• Migrants who can prove that they tried and failed to receive asylum in Mexico and other countries through which they passed.

Despite these exceptions, this rule could potentially turn away thousands of asylum-seeking migrants during its first months of operation. At the American Immigration Council’s Immigration Impact site, Dara Lind walked through the Kafkaesque “12 Not-at-All-Easy Steps” through which asylum seekers would have to pass once the transit ban rule goes into effect.

Immigration reform and advocacy groups quickly raised objections. Thirty groups (including WOLA) added statements to a #WelcomeWithDignity campaign warning that “Biden’s Asylum Ban Will Return Refugees to Danger and Death.” The American Immigration Council called it “one of the most restrictive border control measures to date under any president.”

ACLU attorney Lee Gelernt, who has litigated several Trump and Biden administration efforts to curtail asylum, said, “We will sue if this administration goes through with a transit ban, just as we successfully sued over the Trump transit ban.” (A 2019 Trump-era ban, with even fewer exceptions and alternate pathways, was struck down in federal court in 2020.)

Congressional Democrats voiced quick opposition. Reps. Jerrold Nadler (D-New York, the ranking Democrat on the Judiciary Committee) and Pramila Jayapal (D-Washington, ranking Democrat on the Judiciary Subcommittee on Immigration) wrote, “The ability to seek asylum is a bedrock principle protected by federal law and should never be violated. We should not be restricting legal pathways to enter the United States, we should be expanding them.” Sens. Bob Menendez (D-New Jersey), Cory Booker (D-New Jersey), Ben Ray Luján (D-New Mexico), and Alex Padilla (D-California) wrote, “We have an obligation to protect vulnerable migrants under domestic and international law and should not leave vulnerable migrants stranded in countries unable to protect them.”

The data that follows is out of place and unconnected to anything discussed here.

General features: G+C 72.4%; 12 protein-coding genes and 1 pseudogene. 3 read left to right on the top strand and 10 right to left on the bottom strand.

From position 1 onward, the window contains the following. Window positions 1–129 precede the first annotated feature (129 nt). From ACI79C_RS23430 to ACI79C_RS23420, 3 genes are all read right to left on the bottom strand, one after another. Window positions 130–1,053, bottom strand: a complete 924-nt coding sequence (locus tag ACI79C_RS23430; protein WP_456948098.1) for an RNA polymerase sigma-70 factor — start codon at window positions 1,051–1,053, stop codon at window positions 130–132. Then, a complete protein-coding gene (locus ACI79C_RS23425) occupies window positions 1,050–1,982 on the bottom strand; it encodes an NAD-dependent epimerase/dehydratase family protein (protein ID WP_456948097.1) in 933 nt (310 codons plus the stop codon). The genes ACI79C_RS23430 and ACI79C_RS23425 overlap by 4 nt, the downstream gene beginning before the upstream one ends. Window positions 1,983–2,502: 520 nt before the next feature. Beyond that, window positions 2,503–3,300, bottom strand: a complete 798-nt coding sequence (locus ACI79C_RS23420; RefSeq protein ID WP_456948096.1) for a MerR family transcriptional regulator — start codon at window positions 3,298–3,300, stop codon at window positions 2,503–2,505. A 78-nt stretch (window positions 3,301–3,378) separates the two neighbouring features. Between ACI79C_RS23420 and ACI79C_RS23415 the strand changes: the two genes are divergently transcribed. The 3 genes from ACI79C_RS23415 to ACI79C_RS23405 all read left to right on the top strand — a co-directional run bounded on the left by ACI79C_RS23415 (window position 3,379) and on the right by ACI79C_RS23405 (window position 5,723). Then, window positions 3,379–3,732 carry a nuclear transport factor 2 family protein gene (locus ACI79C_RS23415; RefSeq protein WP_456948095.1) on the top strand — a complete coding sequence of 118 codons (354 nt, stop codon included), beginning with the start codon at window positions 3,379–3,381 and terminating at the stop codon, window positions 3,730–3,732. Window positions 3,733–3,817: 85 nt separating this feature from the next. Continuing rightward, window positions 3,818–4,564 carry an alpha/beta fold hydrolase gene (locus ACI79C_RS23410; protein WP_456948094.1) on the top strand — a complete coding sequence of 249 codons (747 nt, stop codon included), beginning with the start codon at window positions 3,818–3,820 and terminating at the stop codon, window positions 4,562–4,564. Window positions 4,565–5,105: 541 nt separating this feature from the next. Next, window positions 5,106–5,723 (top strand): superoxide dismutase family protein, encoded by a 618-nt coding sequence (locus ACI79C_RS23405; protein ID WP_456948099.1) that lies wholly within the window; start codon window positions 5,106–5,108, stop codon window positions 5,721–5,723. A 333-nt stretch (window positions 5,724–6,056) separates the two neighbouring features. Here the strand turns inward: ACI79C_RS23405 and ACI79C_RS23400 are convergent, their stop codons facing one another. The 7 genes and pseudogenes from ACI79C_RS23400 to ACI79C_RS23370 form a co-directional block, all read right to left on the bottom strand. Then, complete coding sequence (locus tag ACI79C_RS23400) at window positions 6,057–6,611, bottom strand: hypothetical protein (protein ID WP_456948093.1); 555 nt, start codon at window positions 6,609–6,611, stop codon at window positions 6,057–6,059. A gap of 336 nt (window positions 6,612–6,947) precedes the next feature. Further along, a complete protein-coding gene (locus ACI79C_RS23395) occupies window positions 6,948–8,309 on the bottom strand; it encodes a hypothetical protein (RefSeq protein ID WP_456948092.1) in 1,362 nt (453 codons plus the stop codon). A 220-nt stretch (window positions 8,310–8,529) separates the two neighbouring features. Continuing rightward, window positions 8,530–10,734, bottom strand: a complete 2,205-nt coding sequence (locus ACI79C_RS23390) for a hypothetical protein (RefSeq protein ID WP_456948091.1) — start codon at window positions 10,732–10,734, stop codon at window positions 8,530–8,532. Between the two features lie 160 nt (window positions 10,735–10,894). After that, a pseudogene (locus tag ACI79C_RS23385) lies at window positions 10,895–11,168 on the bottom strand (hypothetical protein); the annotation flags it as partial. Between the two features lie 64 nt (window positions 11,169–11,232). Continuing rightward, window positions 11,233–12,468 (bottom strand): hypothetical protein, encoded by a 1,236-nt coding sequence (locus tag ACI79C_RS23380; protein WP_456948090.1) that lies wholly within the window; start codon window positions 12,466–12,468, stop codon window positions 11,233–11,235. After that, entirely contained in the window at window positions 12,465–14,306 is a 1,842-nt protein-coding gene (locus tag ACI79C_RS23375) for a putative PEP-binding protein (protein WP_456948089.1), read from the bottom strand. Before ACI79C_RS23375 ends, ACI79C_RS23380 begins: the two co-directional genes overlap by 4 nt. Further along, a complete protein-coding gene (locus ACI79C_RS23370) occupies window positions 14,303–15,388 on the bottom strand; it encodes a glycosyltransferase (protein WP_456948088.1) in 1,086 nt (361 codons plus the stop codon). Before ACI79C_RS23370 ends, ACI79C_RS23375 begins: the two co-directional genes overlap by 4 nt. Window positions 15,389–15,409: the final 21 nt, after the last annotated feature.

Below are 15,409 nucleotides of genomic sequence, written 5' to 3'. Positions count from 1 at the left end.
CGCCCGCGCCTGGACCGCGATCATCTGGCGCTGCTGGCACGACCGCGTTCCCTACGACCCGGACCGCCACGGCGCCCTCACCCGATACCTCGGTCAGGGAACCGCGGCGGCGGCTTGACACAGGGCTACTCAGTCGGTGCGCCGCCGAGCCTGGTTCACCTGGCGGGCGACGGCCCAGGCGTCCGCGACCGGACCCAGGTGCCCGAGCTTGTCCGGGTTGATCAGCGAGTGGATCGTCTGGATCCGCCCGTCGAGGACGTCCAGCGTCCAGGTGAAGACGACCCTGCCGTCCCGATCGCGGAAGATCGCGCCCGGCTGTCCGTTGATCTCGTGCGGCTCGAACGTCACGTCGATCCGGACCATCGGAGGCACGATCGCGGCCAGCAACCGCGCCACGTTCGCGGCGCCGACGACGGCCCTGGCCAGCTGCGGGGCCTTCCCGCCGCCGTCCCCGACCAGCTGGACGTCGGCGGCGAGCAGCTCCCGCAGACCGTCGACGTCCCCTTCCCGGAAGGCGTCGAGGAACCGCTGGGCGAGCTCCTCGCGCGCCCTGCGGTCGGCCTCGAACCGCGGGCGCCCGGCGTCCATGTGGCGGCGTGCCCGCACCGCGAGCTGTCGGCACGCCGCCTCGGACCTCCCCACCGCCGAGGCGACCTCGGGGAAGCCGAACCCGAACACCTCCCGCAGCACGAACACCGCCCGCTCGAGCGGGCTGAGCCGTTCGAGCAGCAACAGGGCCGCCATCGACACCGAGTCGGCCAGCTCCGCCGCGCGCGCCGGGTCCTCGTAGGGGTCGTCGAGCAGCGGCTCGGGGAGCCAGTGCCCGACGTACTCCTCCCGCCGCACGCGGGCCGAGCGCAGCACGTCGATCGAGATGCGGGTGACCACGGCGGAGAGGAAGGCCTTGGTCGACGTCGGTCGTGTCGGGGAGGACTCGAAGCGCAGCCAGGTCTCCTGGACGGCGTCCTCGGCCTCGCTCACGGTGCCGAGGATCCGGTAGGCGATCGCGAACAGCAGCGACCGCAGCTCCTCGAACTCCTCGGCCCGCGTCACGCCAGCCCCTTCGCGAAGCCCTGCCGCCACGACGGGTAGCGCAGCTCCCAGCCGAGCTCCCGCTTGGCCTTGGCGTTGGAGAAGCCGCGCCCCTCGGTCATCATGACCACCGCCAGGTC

The proposed rule was published in the Federal Register on February 23. Members of the public have until March 27 to submit comments, to which the administration must respond before implementing it. The rule would go into effect the moment that the Title 42 authority expires, and last for two years, a period that could be extended.

CBP One issues persist

“When U.S. Customs and Border Protection introduced the CBP One mobile application two years ago,” the Washington Post’s Nick Miroff wrote on February 20, “it was largely geared toward commercial trucking companies trying to schedule cargo inspections.” Now, features on the app are essential to accessing the Biden administration’s humanitarian parole program for five nationalities, and to making appointments to request asylum at ports of entry, under a limited number of Title 42 exemptions.

Read More

Cuban migration: brutal cause and effect

This seems like a big deal.

  • In early January, the Biden administration expanded Title 42 so that Cuban migrants could be expelled back across the land border into Mexico. The number of Cuban citizens at the U.S.-Mexico border plunged 85 percent.